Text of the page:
She smeared blood on herself and played dead: 11-year-old reveals chilling details of the massacre
WARNING: This story contains details some readers may find disturbing.
An 11-year-old survivor of the Robb Elementary School massacre in Uvalde, Texas, feared the gunman would come back for her so she smeared herself in her friend's blood and played dead.
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Miah Cerrillo spoke exclusively to CNN about her horrific experience that day inside the classroom where the mass shooting took place.
Miah said she and her classmates were watching the movie "Lilo and Stitch" in Eva Mireles and Irma Garcia's classroom when the teachers got word there was a shooter in the building, she told CNN's "New Day."
One teacher went to lock the door, but Miah says the shooter was right there — and shot out the window in the door.
She described it all happening so fast — her teacher backed into the classroom and the gunman followed. She told CNN the shooter looked at one of her teachers in the eye, said, "Goodnight," and then shot her.
He opened fire, shooting the other teacher and many of Miah's friends. She said bullets flew by her, and fragments hit her shoulders and head. The girl was later treated at the hospital and released for fragment wounds.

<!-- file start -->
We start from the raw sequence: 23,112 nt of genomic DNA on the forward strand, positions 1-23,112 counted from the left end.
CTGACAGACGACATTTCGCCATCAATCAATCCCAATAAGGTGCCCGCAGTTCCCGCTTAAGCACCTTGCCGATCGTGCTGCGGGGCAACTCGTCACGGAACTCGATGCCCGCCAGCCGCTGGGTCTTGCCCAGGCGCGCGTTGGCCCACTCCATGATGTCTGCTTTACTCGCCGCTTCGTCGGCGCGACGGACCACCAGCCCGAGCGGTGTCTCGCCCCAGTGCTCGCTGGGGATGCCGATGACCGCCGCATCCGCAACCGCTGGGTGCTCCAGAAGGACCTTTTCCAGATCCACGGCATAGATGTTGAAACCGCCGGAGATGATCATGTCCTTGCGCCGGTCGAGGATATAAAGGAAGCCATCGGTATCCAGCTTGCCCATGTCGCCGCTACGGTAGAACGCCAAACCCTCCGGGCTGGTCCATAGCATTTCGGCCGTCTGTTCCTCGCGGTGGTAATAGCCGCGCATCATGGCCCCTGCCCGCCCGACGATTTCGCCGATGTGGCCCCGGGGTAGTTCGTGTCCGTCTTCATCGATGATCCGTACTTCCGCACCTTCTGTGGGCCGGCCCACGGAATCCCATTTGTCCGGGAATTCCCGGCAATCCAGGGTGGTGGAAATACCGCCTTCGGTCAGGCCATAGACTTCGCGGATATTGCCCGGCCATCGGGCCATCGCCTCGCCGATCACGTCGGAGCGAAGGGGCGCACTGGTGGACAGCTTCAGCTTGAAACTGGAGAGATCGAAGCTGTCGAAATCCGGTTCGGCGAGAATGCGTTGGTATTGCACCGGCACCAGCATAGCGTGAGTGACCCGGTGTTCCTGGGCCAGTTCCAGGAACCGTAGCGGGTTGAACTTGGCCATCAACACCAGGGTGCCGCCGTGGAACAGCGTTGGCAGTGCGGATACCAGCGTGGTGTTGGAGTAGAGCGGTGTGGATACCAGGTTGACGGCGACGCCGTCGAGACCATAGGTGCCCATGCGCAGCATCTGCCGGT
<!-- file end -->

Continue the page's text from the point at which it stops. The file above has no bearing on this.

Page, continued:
Miah said after shooting students in her class, the suspect went through a door into an adjoining classroom. And she heard screams, and the sound of shots in that classroom. After the shots stopped, though, she says the shooter started playing music -- sad music. She described the music as the kind where "you want people to die."
The girl and a friend managed to grab her dead teacher's phone and call 911 for help. She said she told a dispatcher, "Please send help because we're in trouble."
Miah said she was scared the gunman would return to her classroom to kill her and a few other surviving friends. So, she dipped her hands in the blood of a classmate -- who lay next to her, already dead -- and then smeared the blood all over herself to play dead.
Miah said it felt like three hours that she lay there, covered in her classmate's blood, with her friends.
She told CNN she assumed at that point the police hadn't arrived on the scene yet.
She said afterwards, she overheard talk of police waiting outside the school. As she recounted this part of the story during the interview, she started crying, saying she just didn't understand why they didn't come inside and rescue them.
Miah's mother said her daughter is traumatized. The child's parents have started a GoFundMe specifically to pay for her therapy.
Miah was too scared to speak on camera, or to a man, because of what she experienced, but she wanted to share her story so people can know what it's like to live through a school shooting. She says hopefully it can help prevent a tragedy like this from happening to other children.